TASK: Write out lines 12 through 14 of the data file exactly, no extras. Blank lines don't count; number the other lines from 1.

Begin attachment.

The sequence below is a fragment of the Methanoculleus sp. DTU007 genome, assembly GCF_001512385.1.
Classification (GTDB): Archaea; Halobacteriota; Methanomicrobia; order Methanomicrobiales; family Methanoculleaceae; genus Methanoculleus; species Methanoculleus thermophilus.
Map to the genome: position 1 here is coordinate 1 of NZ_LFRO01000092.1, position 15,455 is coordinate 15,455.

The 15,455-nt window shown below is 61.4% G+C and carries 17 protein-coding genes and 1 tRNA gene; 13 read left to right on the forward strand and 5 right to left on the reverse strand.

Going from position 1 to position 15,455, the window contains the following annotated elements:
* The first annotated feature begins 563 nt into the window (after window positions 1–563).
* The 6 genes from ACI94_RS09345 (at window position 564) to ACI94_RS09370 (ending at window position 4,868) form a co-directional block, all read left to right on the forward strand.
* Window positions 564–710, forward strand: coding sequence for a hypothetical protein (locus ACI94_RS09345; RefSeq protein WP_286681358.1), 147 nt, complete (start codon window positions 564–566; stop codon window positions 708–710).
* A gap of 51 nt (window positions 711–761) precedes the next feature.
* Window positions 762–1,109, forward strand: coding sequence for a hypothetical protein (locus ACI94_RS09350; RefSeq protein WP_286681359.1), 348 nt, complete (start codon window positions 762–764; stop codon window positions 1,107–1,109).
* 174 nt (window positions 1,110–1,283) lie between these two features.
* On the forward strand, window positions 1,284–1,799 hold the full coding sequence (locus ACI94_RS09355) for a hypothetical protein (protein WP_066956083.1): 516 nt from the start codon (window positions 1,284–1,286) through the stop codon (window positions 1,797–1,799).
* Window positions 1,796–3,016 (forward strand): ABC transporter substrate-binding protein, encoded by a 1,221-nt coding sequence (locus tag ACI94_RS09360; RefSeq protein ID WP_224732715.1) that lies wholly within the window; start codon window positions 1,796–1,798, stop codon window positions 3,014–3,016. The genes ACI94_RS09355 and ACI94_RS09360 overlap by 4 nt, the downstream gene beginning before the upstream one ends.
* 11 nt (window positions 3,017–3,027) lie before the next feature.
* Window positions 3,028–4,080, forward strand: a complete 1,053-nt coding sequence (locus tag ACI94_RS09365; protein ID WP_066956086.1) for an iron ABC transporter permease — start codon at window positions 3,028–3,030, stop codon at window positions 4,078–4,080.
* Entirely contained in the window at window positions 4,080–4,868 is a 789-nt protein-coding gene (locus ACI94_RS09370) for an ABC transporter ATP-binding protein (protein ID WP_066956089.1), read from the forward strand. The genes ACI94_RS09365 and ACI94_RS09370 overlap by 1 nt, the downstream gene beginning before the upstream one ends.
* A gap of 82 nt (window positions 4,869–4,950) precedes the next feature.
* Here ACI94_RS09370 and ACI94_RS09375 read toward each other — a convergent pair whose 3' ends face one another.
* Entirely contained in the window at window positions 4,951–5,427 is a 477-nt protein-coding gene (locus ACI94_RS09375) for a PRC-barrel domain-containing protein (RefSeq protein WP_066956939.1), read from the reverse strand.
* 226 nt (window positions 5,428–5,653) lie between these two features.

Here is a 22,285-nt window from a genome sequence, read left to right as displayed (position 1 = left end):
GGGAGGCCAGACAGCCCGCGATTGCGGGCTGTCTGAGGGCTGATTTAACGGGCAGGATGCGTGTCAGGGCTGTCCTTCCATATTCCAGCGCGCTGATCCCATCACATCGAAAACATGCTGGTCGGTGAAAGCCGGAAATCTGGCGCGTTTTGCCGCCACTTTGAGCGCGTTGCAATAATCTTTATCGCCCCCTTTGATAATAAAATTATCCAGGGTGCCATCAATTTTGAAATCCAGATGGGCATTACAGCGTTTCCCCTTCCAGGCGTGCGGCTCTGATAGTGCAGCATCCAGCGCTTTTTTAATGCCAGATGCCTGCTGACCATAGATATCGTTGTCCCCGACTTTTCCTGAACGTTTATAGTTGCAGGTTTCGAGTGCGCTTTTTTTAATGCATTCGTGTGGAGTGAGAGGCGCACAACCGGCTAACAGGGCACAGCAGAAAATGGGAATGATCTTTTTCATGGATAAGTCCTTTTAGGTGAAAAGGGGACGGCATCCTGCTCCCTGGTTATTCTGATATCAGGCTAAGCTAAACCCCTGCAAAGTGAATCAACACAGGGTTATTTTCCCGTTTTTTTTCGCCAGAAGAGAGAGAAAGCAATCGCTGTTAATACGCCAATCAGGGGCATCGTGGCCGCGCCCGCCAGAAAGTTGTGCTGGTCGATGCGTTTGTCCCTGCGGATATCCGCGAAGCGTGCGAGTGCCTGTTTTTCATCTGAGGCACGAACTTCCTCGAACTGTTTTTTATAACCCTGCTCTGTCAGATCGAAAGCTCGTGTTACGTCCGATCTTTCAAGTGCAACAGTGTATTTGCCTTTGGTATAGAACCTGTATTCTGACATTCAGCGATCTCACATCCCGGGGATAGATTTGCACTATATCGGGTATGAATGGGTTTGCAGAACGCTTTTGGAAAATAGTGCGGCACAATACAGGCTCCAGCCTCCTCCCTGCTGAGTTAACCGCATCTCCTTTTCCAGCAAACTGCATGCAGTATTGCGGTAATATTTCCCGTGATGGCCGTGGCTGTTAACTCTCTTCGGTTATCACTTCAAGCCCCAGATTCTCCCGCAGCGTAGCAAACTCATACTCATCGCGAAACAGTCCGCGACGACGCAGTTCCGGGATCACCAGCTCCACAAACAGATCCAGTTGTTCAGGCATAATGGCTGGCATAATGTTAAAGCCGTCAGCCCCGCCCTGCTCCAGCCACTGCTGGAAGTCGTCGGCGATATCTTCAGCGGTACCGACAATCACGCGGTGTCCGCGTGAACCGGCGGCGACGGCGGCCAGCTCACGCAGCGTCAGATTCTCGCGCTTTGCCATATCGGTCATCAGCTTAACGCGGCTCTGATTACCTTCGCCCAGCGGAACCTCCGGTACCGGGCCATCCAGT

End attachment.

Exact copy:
* On the forward strand, window positions 1,284–1,799 hold the full coding sequence (locus ACI94_RS09355) for a hypothetical protein (protein WP_066956083.1): 516 nt from the start codon (window positions 1,284–1,286) through the stop codon (window positions 1,797–1,799).
* Window positions 1,796–3,016 (forward strand): ABC transporter substrate-binding protein, encoded by a 1,221-nt coding sequence (locus tag ACI94_RS09360; RefSeq protein ID WP_224732715.1) that lies wholly within the window; start codon window positions 1,796–1,798, stop codon window positions 3,014–3,016. The genes ACI94_RS09355 and ACI94_RS09360 overlap by 4 nt, the downstream gene beginning before the upstream one ends.
* 11 nt (window positions 3,017–3,027) lie before the next feature.